A similar report prepared for the International Association of Chiefs of Police says that while further study is needed, LEAD programs have produced promising results so far.
"LEAD can improve participants' access to housing and behavioral health outcomes," the report states. "Research additionally suggests that these programs can reduce pressure on the criminal justice system through reducing the number of arrests, charges, and jail and prison incarcerations experienced by LEAD participants, resulting in substantial cost savings."
More than just reducing recidivism, advocates say the program can spare a lot of unnecessary hardship for people struggling with illness, addiction or finances.
"Especially for our clients, where they are living paycheck to paycheck and have jobs that don't provide for time off, even one night in jail completely upends their life," Kane County Public Defender Rachele Conant told county board members earlier this year. "If they lose their job, there is a spiral effect that then they lose their housing, they lose their cellphone, and at that point they are then homeless. And, unfortunately, then the cycle of crime continues."
Who's paying for it?
The first batch of funding for the program comes courtesy of some interdepartmental sharing.
Hain agreed in March to give $50,000 from the sheriff's office budget to the state's attorney's office so it could hire the program's first case manager.
Mosser said future funding will come through user fees and grants.
Good news on that end came Tuesday, when U.S. Rep. Lauren Underwood announced that $350,000 for the program has made it into a federal House appropriations bill. If it remains in the final bill passed by the House and Senate, the money will allow the state's attorney to hire three more case managers and a community engagement coordinator, according to Underwood's office.
How to learn more
Advocates are planning a pair of community forums later this month to discuss the program.
The first is set for 5:30 p.m.-7 p.m. Wednesday, July 28, in the community room of the Gail Borden Public Library, 270 N. Grove Ave., Elgin. The second is scheduled to 5:30 p.m.-7 p.m. Thursday, July 29, in the meeting room at the Geneva Public Library, 227 S. Seventh St., Geneva.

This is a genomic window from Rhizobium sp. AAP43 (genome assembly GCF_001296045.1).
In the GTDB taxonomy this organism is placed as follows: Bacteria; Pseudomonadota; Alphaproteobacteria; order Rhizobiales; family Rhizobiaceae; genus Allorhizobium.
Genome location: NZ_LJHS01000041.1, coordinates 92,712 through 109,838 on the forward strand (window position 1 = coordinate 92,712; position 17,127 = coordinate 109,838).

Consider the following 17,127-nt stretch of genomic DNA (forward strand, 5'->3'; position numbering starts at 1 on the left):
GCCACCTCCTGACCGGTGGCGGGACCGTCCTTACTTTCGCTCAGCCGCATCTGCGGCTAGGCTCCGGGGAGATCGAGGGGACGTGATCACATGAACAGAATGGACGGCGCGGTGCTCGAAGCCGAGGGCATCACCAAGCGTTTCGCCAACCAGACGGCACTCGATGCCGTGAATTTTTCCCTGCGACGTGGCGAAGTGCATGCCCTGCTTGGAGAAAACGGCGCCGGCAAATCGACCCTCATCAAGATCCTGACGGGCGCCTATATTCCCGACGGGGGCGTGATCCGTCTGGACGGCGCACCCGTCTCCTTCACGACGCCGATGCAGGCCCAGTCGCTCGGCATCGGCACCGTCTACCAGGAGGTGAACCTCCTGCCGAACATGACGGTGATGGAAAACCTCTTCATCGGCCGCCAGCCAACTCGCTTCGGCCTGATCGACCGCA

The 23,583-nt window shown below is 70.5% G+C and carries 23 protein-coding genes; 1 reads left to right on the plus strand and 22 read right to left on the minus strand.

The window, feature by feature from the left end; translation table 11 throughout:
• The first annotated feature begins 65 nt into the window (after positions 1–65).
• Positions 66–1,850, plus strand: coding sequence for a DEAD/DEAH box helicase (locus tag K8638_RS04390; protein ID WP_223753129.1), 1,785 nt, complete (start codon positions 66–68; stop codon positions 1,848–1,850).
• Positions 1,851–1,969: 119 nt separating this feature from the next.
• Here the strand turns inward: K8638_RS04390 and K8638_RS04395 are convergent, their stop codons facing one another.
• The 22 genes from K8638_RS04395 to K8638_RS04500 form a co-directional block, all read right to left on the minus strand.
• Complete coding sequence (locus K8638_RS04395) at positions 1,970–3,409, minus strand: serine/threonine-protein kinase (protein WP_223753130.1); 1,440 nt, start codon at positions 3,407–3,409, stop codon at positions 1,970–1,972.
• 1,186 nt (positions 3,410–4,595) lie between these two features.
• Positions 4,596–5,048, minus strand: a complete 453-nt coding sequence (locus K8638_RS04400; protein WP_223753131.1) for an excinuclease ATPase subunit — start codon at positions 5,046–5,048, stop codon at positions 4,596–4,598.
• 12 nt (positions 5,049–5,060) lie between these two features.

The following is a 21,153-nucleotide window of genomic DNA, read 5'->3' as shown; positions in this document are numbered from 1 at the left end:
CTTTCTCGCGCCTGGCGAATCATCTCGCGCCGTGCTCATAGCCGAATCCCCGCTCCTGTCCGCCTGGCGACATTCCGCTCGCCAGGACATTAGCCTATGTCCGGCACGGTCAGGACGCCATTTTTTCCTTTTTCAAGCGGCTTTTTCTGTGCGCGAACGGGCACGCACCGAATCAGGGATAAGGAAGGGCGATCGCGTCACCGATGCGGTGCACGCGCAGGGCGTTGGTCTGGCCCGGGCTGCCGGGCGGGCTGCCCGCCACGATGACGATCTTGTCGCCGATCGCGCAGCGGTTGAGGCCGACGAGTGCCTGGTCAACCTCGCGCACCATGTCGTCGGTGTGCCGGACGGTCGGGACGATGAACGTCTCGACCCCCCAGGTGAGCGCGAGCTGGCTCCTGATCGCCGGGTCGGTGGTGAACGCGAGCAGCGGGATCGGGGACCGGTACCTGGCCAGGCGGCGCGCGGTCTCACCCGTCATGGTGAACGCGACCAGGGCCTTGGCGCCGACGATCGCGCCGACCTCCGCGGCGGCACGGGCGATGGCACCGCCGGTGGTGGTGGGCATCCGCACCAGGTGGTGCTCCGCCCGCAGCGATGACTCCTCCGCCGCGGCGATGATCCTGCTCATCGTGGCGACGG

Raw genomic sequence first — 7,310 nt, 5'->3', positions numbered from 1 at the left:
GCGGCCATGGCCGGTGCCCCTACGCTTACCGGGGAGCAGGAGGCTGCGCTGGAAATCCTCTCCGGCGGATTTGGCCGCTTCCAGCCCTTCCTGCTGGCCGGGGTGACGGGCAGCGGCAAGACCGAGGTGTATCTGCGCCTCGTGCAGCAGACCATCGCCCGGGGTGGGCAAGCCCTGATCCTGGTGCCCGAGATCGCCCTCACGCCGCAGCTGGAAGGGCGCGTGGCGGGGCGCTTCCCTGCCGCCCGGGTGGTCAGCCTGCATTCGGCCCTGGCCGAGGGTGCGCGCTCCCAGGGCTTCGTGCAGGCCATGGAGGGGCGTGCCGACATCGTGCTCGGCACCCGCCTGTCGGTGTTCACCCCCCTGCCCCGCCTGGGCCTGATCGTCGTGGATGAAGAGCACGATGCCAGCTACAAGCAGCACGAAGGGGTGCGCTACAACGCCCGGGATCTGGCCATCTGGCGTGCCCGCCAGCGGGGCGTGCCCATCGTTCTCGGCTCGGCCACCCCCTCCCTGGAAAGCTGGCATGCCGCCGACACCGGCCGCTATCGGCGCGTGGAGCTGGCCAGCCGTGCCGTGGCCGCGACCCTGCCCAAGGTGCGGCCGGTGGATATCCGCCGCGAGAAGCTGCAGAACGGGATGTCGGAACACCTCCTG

Breaking the cycle
Kane County isn't alone in launching an innovative program this summer aimed at addressing a difficult problem.
The Lake County state's attorney's office announced this week it's using a $50,050 state grant to begin offering treatment, and second chances, to juveniles accused of domestic violence.
The Step Up program aims to break the cycle of violence in the home by offering young offenders treatment that they might not otherwise receive for months -- if at all -- through often lengthy juvenile court proceedings. "Step Up" is an acronym for Stop-Think-Evaluate-Plan-Use-Patience.
Minors who successfully complete the 21-week program could see the charges against them expunged from their records, removing a potential barrier to future employment and other achievements, said Karen Levi, chief of the state's attorney's office juvenile division.
"The goal is to get kids educated and held accountable without having a record," she said in an announcement of the program. "It's not just for juveniles. The parents have to actively participate in the program."
DuPage County has had a similar program for about 10 years, After speaking with its leaders, Levi is convinced it can be successful in Lake as well. Besides getting the offenders help and keeping their records clean, the program could save their families considerable court-related costs and relieves court docket pressure, officials say.
Buffalo Grove-based OMNI Youth Services will provide the treatment and training for the program, which officials hope to have up and running within six to eight weeks.